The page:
Would you like some foil with your digital printing?

Posted on by Dave Erlandson | No Comments »

Print Enhancement is not a new concept.  Printers generate over $5 billion annually by adding foil, spot gloss or raised print to printed documents via traditional analog methods. The market drivers for print enhancement are well documented:

digital print enhancement

  • Adds a luxury look & feel
  • Increases perceived value
  • Makes materials stand out
  • Can increase security
  • Increases profitability for vendors


We see print enhancement being used for packaging and marketing communication documents in two segments of the market: luxury goods and what we call the personal brand market.  According to an analysis by BCG, spending on luxury goods exceeds $1 trillion globally. Key sub-segments include: fashion & clothing, watches & jewelry, leather goods and accessories, cosmetics & fragrances, alcohol & food, travel & hotels, technology, furniture, and automobiles.

We define the personal brand market as being items that are used to communicate information about oneself or events in one’s life.  This includes business cards, wedding invitations, holiday cards, event invitations, etc. There is a percentage of the market that wants to create these types of documents and add print enhancement to stand out from the crowd.

This point in time for print enhancement is providing strong déjà vu sensation. The current market structure is ideal for long runs as the set up costs associated with creating the dies needed are significant, but the ongoing running costs are low. This has created a market where print enhancement is most often sold in runs of 3,000 pieces or more, leaving the short run market unfulfilled.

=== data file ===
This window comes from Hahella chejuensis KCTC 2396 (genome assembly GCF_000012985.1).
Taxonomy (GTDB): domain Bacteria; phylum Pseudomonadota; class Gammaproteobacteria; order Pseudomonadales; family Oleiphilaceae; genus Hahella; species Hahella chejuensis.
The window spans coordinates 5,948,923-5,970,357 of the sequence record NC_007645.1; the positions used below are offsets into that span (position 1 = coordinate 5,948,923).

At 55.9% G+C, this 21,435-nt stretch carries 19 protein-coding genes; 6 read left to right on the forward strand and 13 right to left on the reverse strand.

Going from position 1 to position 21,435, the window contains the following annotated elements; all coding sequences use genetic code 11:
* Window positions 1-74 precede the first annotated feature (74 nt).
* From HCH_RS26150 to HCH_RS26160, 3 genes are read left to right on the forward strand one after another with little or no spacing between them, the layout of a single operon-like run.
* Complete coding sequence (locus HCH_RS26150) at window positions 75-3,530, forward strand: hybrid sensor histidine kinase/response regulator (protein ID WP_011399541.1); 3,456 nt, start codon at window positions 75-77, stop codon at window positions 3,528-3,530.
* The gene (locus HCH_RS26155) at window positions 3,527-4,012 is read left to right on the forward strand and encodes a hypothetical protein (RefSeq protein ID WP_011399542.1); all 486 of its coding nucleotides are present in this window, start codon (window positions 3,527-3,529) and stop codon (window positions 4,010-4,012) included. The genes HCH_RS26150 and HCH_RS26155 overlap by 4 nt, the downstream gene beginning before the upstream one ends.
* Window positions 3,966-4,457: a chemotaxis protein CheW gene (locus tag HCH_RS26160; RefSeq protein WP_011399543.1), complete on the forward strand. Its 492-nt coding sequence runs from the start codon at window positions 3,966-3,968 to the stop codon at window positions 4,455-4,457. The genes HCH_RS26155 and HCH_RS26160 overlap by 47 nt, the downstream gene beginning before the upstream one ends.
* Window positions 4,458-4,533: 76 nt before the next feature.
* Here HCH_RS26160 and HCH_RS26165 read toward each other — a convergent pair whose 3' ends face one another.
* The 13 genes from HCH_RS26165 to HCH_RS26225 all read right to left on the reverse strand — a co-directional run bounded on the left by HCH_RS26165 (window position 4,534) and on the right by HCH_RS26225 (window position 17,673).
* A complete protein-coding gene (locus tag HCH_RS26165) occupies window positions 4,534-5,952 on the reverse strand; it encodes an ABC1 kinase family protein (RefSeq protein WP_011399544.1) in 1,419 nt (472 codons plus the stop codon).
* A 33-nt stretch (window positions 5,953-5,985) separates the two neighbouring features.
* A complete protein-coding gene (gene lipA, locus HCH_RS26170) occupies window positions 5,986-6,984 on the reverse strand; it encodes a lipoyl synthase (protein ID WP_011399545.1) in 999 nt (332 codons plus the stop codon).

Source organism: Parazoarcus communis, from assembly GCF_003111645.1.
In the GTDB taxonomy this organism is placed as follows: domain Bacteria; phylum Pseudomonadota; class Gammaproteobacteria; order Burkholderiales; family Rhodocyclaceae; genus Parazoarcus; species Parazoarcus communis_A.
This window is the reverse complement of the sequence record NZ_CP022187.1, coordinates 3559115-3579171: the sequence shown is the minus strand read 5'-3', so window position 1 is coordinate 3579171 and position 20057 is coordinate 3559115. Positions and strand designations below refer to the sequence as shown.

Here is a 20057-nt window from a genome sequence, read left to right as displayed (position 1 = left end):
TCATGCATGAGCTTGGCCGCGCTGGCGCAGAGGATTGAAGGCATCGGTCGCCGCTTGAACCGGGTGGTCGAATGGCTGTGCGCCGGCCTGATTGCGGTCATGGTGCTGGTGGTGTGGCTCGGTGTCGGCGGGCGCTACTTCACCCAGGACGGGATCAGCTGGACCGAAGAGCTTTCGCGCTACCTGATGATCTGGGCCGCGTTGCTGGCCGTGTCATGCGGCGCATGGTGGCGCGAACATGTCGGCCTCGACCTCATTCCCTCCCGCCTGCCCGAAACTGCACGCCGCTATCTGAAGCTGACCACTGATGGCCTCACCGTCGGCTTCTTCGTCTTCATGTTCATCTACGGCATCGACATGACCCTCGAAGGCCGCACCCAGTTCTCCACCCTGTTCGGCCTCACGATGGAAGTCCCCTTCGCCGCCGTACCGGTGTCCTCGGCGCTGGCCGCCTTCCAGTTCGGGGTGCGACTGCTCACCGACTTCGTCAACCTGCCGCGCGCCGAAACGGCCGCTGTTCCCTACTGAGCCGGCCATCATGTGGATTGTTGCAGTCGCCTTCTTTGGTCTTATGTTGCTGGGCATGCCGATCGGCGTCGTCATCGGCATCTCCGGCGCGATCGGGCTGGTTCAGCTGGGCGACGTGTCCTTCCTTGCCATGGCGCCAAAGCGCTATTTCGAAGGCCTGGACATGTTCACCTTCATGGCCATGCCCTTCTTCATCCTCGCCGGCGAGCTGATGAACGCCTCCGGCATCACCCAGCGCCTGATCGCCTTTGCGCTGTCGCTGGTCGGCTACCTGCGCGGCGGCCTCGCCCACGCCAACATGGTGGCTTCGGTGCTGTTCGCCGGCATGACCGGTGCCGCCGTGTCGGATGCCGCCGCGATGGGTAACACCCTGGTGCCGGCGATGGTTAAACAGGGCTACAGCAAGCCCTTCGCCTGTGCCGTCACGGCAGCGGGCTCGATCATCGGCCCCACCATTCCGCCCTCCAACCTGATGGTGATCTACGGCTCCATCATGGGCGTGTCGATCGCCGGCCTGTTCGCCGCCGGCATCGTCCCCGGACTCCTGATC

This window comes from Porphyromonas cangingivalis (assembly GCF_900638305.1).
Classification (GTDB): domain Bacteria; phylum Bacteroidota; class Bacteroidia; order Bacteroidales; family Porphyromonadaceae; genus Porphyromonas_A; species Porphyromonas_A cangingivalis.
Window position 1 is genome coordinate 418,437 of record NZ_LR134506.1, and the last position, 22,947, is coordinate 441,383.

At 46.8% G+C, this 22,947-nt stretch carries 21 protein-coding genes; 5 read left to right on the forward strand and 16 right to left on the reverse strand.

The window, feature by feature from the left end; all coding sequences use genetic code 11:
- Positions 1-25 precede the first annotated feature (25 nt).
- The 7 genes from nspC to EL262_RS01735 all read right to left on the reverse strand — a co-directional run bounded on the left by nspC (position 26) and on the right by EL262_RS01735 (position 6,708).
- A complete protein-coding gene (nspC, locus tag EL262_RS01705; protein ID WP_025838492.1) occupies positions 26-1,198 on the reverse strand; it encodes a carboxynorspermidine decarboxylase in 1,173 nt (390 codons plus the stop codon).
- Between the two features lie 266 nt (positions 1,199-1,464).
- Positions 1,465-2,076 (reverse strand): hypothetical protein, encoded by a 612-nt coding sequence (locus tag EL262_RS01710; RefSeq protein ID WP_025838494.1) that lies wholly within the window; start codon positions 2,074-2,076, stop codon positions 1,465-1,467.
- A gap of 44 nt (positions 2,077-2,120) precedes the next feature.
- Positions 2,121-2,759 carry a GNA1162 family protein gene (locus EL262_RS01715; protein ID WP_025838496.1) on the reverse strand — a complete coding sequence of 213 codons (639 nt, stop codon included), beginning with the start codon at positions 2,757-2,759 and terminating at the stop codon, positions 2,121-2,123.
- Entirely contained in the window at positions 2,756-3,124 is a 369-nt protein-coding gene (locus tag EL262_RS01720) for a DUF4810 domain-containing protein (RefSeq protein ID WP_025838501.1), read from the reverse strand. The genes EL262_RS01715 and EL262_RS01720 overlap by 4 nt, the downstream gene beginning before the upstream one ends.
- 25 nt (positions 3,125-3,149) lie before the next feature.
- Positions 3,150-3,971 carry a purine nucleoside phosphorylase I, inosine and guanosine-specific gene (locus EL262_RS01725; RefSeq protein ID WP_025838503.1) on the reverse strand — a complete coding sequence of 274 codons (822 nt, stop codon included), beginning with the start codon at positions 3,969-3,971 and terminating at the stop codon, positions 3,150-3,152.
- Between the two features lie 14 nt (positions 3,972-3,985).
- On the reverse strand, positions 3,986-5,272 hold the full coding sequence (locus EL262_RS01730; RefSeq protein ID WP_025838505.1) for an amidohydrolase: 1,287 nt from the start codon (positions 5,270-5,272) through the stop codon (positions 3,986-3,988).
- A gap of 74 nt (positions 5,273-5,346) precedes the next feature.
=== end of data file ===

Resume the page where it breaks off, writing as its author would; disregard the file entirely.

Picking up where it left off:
However, new digital print enhancement technology (from MGI and Scodix) has entered the market that requires no set up, but has a higher running cost than analog methods.  Sound familiar? This is exact the same situation that was at the start of the digital printing market back in the 1990’s.  The graph below shows how analog foil enhancement is being priced in the market and the area to the left of the curve defines the pricing opportunity for digital print enhancement.

pricing for digital print enhancement

Companies are already starting to take advantage of this opportunity. For example we see two of the industry leaders have recently started offering short run print enhancement.  Vistaprint sells foil enhanced business cards for $36 for 100, an up-charge of $12 over non-enhanced cards or a twelve cent premium per card.  And Shutterfly offers wedding invitations 100 wedding invitations with foil for $299 vs $199 without, an up-charge of a dollar per invitation.

There are many applications suitable for digital print enhancement including

  • Announcements
  • Book Covers
  • Business Cards
  • Cards & Invitations
  • Covers
  • Direct Marketing
  • Folding Carton Packaging
  • Greeting Cards
  • Labels
  • Marketing Collateral
  • Pocket Folders
  • Promotional Materials
  • Tickets

Companies are doing the analysis to see if getting into this market makes sense for them. They are

  • Identifying likely clients, applications & competition
  • Understanding the pricing options
  • Determining investment costs
  • Calculating required volumes

In an industry where many of the providers struggle in the commodity end of the market digital print enhancement may provide valuable differentiation that can lead to new business.

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